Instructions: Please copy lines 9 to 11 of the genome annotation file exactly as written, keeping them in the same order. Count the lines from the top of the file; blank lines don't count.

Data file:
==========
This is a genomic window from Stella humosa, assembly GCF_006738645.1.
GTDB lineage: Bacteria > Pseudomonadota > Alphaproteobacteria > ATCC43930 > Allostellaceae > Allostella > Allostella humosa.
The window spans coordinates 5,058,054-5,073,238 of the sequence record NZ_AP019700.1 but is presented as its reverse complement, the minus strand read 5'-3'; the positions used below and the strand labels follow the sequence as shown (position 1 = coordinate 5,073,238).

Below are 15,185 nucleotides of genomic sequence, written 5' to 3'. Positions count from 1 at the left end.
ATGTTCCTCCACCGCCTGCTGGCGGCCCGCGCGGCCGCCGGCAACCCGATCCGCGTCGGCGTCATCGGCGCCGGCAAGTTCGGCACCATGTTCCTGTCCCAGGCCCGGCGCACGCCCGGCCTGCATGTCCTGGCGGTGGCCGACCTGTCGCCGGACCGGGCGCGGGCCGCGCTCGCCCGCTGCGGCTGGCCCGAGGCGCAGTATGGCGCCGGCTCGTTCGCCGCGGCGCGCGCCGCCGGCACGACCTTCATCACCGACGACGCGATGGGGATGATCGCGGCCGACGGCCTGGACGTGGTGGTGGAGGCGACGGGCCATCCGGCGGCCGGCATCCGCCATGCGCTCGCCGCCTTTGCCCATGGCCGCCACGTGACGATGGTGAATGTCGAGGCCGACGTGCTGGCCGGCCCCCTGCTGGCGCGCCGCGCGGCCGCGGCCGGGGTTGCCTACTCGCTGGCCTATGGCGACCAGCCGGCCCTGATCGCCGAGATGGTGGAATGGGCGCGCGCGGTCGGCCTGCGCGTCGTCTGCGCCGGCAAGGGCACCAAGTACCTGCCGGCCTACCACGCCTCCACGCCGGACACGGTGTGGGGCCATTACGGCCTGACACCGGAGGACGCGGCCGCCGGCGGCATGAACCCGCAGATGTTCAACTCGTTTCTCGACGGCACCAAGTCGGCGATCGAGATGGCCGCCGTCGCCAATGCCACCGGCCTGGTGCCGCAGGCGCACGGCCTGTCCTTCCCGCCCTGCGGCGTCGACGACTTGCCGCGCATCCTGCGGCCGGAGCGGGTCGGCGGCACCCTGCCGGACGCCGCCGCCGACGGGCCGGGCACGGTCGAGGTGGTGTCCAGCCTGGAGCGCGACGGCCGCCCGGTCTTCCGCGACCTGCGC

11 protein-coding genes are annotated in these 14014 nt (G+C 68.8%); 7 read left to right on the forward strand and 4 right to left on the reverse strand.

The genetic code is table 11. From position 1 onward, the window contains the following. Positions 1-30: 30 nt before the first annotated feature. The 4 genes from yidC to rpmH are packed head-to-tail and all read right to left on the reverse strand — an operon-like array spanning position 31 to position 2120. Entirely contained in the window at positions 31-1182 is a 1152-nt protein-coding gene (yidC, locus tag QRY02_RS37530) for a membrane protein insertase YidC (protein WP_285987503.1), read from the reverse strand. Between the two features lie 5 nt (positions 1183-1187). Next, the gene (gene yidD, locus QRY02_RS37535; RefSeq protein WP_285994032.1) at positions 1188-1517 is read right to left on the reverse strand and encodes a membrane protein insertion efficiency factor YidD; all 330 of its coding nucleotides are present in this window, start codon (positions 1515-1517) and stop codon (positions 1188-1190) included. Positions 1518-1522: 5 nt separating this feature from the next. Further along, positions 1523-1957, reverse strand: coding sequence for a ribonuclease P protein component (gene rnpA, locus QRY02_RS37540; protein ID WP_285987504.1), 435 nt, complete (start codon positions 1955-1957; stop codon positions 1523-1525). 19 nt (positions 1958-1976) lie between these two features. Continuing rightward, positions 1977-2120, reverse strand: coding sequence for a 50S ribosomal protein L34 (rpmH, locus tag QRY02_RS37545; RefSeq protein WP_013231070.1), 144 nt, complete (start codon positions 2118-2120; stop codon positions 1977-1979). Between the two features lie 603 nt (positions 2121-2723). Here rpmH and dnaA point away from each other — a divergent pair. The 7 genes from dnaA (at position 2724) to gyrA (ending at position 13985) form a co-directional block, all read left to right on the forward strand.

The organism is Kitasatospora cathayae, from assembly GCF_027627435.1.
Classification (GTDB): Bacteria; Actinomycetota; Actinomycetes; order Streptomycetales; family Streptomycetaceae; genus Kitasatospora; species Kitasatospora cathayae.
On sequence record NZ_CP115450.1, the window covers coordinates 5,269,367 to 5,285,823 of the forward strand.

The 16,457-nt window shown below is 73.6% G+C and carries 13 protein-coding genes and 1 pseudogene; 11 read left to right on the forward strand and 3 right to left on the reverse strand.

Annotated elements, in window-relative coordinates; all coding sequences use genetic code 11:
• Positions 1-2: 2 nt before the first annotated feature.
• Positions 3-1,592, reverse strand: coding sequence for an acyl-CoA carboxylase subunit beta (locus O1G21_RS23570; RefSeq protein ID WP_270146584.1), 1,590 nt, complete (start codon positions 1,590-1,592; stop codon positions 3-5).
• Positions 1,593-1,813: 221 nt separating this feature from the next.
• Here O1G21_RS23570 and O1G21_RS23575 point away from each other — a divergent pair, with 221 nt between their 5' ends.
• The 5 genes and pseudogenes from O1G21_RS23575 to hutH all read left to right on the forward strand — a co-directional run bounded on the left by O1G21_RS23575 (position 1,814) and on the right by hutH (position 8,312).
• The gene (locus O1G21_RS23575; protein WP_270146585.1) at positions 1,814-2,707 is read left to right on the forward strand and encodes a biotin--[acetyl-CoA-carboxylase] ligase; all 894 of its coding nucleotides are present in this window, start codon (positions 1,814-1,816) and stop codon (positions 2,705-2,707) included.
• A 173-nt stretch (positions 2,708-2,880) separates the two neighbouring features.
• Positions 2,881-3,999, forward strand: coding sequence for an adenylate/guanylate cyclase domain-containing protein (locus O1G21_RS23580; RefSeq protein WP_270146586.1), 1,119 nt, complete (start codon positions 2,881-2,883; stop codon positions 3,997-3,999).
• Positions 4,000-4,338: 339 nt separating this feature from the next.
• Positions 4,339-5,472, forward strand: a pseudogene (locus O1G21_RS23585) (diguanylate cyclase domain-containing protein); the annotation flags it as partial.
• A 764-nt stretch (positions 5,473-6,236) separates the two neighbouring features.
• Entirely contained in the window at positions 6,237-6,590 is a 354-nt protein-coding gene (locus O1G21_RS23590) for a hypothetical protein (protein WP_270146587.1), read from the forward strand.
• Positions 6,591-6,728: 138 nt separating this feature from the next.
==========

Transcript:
Classification (GTDB): Bacteria; Actinomycetota; Actinomycetes; order Streptomycetales; family Streptomycetaceae; genus Kitasatospora; species Kitasatospora cathayae.
On sequence record NZ_CP115450.1, the window covers coordinates 5,269,367 to 5,285,823 of the forward strand.

The 16,457-nt window shown below is 73.6% G+C and carries 13 protein-coding genes and 1 pseudogene; 11 read left to right on the forward strand and 3 right to left on the reverse strand.